THIS ARTICLE WAS WRITTEN BY SIDDHI SUMAN A STUDENT OF HIDAYATULLAH NATIONAL LAW UNIVERSITY.
As man progressed from an ape and evolved his own ideas and ideals for his life, a lot of new things came into existence, apart from fire and wheel and inventions of day to day growth he started a new trend, he settled down, formed a community, and became a family man, paving way from the jungle way of life to the start of the modern civilizations. We have come a long way since then, thousands of years of evolution and changes in the social and political thinking have made us more sophisticated and more intelligent in the sense of the term.
In the era of jungle, where might was right, justice was whatever the mighty wanted it to be, there could be no challenge to whatever was being said by the person in position of authority, often it was blatantly misused and moulded according to his needs and thus life was as volatile as hobbesian state of nature.
Then a little more development happened and we moved on from a jungle era to more sophistication and in the era of development of different branches of study, JUSTICE became a virtue, it became the epitome of existence, it became the interface of right and wrong, and yet it remained on papers and in the heads of philosophers and theorists.
Justice has been defined and redefined and categorized and typecast over the generations, from an idea to a reality, being distributive or commutative to both, but it has been modernized and fit into systems, from political justice, to social, economic, racial, regional, gender and universal, it has transformed itself and has become transient, so as to never confine itself into one definition, into one mould, but it always fills up the idea of fairness.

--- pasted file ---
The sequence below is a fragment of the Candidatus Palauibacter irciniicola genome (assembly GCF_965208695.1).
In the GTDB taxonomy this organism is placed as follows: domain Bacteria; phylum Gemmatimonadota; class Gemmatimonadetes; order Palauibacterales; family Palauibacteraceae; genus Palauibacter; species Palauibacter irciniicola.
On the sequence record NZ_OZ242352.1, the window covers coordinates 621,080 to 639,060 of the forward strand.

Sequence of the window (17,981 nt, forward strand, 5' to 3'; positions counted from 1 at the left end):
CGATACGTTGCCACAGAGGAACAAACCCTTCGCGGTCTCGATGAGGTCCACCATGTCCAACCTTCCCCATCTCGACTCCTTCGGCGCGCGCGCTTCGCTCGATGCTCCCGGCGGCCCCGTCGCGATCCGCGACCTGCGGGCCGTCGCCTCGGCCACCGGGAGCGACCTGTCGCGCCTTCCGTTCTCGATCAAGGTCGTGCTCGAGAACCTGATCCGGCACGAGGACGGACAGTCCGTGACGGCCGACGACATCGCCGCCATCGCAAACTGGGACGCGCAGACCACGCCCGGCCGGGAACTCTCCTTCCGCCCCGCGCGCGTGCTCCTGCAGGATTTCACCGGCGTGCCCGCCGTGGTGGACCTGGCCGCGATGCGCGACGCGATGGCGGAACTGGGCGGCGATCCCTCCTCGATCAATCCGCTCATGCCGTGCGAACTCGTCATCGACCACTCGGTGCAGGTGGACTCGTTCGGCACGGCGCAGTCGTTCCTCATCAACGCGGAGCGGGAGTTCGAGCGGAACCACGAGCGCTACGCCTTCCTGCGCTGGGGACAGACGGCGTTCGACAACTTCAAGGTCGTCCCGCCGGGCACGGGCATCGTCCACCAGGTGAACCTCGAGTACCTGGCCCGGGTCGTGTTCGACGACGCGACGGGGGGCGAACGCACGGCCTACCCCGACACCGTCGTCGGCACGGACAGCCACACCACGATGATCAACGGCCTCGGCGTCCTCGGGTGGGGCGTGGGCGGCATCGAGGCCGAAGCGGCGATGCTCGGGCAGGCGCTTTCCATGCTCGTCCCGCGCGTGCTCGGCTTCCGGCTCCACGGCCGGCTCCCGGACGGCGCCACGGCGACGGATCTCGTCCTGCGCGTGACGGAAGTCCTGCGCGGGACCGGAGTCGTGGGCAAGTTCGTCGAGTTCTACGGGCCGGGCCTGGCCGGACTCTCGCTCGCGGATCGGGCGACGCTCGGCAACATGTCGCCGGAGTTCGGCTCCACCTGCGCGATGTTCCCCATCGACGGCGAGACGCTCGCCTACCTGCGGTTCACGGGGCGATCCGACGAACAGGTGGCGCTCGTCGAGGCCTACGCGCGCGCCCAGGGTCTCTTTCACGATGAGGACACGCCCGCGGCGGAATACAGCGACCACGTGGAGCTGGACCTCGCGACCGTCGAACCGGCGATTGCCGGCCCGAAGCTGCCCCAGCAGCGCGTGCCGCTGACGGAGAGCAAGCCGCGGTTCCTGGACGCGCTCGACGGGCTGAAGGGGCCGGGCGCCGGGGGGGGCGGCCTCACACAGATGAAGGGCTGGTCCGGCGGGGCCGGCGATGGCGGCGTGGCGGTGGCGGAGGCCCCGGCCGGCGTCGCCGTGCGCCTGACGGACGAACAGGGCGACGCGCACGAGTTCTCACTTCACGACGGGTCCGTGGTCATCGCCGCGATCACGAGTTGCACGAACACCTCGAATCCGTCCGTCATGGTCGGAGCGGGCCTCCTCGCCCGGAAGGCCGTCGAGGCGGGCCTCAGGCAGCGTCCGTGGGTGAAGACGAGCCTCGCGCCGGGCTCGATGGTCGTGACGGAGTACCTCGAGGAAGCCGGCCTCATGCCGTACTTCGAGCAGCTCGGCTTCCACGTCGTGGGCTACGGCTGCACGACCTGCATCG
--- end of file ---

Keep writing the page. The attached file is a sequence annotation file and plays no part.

COMPARATIVE LAW SYSTEM:
India follows the common law system, borrowed from our colonial masters, of course, and as is common in “common law systems”, it follows the adversarial system of justice.
Common Law System is the system followed by UK and its former colonies, it is one of the three major systems that are followed in the world, the other two being the civil law system and the religious law system, Common law principles are in general based on good conscience and equity and justice, and laws are customs, legislations as well as precedents and are known for their complex nature, comparative law suggests that adversarial system of law is that system where judgment is delivered upon hearing both sides of the argument, the jury or the judge does not go fact finding but relies on the arguments of both sides to find the truth.
The Justice Delivery System (JDS) basically involves judges, lawyers, police officers, forensic experts and also executive officers of other wings. In other words, the judicial systems and the administrative systems of justice involve almost all the organs of the government to machinery. It is the team work of all these persons which ultimately contributes towards resolutions of disputes between the parties. It is said that justice should not only be done but it must also be seen to have been done. Such a standard of perfection can be achieved only if all the organs involved in Justice Delivery System are well equipped with infrastructures, tools and legal and scientific literature. In this regard, it would be well to bear in mind that such tools of performance, including the literature, undergo changes and even become outdated with the passage of time and need refinement, updating and replacement from time to time. As a consequence persons operating these tools and manning the different offices connected with Judicial Delivery System also need regular updating of their knowledge to keep pace with new emerging laws, changes in society, innovations in science and technologies and so on. Hence, the need for a continued legal education for the different functionaries concerned with administration of justice.